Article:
top of page
  • Writer's pictureNikki Mantell

What a night!

What a night. Our cups runneth over.


Here at the Low Down, we couldn’t be any happier with our 50th anniversary event hosted by Writers Fest on Friday, May 26.


Truth be told, we weren’t sure if anyone would be interested in an event that featured a panel discussion that asked the question: “Does local journalism matter?”


But people packed the room at the Chelsea Motel and let us know loud and clear that they appreciate and support their local paper. The event was a celebration – hallelujah, we’ve made it to 50 years! – and we are so happy to mark that major milestone with our long-time readers and, dare we even say, fans.


But the milestone is marked on the backdrop of the existential crisis facing many other papers like ours: since 2008, more than 470 Canadian news outlets have shut down; 55 alone during the pandemic — and we were nearly one of them. Hence the decision to include the discussion with some minds brighter than ours about the importance of local journalism.


From the audience and the other journalists (Gary Dimmock of the Ottawa Citizen, Sean Silcoff of the Globe and Mail), we got to hear personal anecdotes about how this paper is “the connective tissue” that holds the Gatineau Hills together and keeps people not only informed but interested in and caring about their neighbours and community. Moderator Adrian Harewood masterfully navigated the discussion into the territory of controversial stories and how we treat them when we know we are going to get an earful when we’re out buying groceries or worse, lose friends forever. I won’t lie, it was a little cathartic letting the audience in on how we lose sleep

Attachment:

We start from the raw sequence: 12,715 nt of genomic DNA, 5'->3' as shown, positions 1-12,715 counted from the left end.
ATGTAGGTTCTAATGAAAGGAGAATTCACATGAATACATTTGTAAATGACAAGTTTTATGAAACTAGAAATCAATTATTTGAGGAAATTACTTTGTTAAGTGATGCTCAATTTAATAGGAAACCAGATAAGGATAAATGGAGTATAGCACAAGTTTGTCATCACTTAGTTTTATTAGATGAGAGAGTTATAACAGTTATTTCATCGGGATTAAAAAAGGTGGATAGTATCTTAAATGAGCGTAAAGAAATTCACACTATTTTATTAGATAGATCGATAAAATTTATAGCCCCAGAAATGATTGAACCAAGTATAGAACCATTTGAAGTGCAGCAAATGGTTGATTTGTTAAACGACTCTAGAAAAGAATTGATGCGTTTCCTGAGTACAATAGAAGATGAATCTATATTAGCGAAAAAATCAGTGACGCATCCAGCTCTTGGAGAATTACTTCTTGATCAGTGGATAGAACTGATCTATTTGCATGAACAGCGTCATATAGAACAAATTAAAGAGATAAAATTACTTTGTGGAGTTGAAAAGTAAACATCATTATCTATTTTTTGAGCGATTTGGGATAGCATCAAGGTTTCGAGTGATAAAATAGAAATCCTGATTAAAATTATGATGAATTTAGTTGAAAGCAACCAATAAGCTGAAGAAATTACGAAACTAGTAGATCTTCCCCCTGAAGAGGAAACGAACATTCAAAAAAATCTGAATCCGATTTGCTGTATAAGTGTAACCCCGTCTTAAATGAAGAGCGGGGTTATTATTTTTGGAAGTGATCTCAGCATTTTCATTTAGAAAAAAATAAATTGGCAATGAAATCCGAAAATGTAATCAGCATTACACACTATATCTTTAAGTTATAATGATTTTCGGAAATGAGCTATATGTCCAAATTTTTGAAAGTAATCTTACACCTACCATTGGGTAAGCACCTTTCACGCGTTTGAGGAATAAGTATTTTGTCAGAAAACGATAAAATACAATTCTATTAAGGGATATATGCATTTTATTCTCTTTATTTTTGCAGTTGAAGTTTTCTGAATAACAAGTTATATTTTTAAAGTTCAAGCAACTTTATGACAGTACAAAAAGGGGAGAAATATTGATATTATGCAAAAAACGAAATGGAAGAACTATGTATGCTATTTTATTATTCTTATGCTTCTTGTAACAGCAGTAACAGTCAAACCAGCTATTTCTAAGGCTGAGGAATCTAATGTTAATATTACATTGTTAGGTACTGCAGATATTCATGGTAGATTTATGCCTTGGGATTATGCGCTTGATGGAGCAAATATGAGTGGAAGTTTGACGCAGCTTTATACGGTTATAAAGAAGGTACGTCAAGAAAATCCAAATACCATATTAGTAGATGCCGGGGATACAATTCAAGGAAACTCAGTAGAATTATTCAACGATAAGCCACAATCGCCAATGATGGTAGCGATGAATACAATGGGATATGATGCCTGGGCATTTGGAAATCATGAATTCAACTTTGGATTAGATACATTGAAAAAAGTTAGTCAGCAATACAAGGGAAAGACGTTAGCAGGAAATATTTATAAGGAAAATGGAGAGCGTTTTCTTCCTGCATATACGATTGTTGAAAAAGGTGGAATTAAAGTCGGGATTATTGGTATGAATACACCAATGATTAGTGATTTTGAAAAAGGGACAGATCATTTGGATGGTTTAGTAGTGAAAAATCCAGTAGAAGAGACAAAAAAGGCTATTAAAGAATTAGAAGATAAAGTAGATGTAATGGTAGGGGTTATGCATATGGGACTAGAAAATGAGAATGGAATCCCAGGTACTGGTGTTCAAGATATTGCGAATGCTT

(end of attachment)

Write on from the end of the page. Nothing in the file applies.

sometimes, but it was so heartening to hear that readers understand that a good paper needs to shine a light on not only the good but the bad that happens in any community. At one point, someone from the audience called us “fearless.”


If I sound like I’m bragging in this column, I am. Not so much about us, but about our readers, who showed up to let us know that they not only support their local rag, but continue to trust us to tell their stories and do the news articles that have a direct impact on their day-to-day lives. We wanted to make sure our readers and the whole community know that we do not take that trust for granted.


A weekly newspaper can often feel like a grind of unending work and unrelenting deadlines; and it is hard to find the time to sit up and take stock of the bigger picture. But that’s what we did Friday night, and to use the words “rewarding” or “validating” would not do the evening justice. We all came out feeling there was a little – nay, a lot – of love for the Low Down.


A big thank you to our readers, our community, including the good people of Writers Fest for inviting us, for an event that has buoyed our spirits and pumped so much gas into our news engine tanks.


Long live Low Down Nation.

Comments


bottom of page